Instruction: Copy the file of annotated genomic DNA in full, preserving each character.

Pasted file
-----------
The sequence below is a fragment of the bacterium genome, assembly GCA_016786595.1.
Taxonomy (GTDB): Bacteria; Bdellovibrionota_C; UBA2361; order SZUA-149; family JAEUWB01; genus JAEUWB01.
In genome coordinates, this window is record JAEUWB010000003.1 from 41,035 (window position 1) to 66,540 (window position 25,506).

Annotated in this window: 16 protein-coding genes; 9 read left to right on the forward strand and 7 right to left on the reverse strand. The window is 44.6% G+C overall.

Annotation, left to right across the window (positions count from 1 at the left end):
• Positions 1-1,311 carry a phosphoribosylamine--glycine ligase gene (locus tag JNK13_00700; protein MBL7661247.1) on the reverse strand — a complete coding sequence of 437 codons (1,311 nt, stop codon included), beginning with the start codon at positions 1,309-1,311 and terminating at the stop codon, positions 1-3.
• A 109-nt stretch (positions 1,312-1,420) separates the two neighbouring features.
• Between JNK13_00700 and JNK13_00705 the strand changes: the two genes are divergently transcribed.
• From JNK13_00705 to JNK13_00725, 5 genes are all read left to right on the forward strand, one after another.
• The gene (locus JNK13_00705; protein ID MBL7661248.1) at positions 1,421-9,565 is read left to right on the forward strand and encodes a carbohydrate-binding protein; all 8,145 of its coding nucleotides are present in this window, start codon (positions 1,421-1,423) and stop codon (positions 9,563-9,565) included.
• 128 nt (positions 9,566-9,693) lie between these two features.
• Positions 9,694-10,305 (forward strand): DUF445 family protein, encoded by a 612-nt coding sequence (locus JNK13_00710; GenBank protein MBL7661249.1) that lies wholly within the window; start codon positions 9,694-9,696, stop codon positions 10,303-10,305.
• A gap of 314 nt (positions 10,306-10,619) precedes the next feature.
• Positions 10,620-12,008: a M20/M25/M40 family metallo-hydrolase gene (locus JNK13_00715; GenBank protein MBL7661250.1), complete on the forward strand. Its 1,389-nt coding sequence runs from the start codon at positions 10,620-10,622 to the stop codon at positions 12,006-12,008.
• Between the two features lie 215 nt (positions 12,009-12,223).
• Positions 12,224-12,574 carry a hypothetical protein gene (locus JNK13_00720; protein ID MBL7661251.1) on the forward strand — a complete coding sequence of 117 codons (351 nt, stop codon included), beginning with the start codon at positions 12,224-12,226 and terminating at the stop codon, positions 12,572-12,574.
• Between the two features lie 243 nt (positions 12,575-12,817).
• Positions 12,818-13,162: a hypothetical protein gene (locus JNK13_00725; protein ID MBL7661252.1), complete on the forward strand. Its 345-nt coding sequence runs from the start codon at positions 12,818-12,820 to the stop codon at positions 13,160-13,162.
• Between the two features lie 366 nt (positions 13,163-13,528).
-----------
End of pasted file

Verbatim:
The sequence below is a fragment of the bacterium genome, assembly GCA_016786595.1.
Taxonomy (GTDB): Bacteria; Bdellovibrionota_C; UBA2361; order SZUA-149; family JAEUWB01; genus JAEUWB01.
In genome coordinates, this window is record JAEUWB010000003.1 from 41,035 (window position 1) to 66,540 (window position 25,506).

Annotated in this window: 16 protein-coding genes; 9 read left to right on the forward strand and 7 right to left on the reverse strand. The window is 44.6% G+C overall.

Annotation, left to right across the window (positions count from 1 at the left end):
• Positions 1-1,311 carry a phosphoribosylamine--glycine ligase gene (locus tag JNK13_00700; protein MBL7661247.1) on the reverse strand — a complete coding sequence of 437 codons (1,311 nt, stop codon included), beginning with the start codon at positions 1,309-1,311 and terminating at the stop codon, positions 1-3.
• A 109-nt stretch (positions 1,312-1,420) separates the two neighbouring features.
• Between JNK13_00700 and JNK13_00705 the strand changes: the two genes are divergently transcribed.
• From JNK13_00705 to JNK13_00725, 5 genes are all read left to right on the forward strand, one after another.
• The gene (locus JNK13_00705; protein ID MBL7661248.1) at positions 1,421-9,565 is read left to right on the forward strand and encodes a carbohydrate-binding protein; all 8,145 of its coding nucleotides are present in this window, start codon (positions 1,421-1,423) and stop codon (positions 9,563-9,565) included.
• 128 nt (positions 9,566-9,693) lie between these two features.
• Positions 9,694-10,305 (forward strand): DUF445 family protein, encoded by a 612-nt coding sequence (locus JNK13_00710; GenBank protein MBL7661249.1) that lies wholly within the window; start codon positions 9,694-9,696, stop codon positions 10,303-10,305.
• A gap of 314 nt (positions 10,306-10,619) precedes the next feature.
• Positions 10,620-12,008: a M20/M25/M40 family metallo-hydrolase gene (locus JNK13_00715; GenBank protein MBL7661250.1), complete on the forward strand. Its 1,389-nt coding sequence runs from the start codon at positions 10,620-10,622 to the stop codon at positions 12,006-12,008.
• Between the two features lie 215 nt (positions 12,009-12,223).
• Positions 12,224-12,574 carry a hypothetical protein gene (locus JNK13_00720; protein ID MBL7661251.1) on the forward strand — a complete coding sequence of 117 codons (351 nt, stop codon included), beginning with the start codon at positions 12,224-12,226 and terminating at the stop codon, positions 12,572-12,574.
• Between the two features lie 243 nt (positions 12,575-12,817).
• Positions 12,818-13,162: a hypothetical protein gene (locus JNK13_00725; protein ID MBL7661252.1), complete on the forward strand. Its 345-nt coding sequence runs from the start codon at positions 12,818-12,820 to the stop codon at positions 13,160-13,162.
• Between the two features lie 366 nt (positions 13,163-13,528).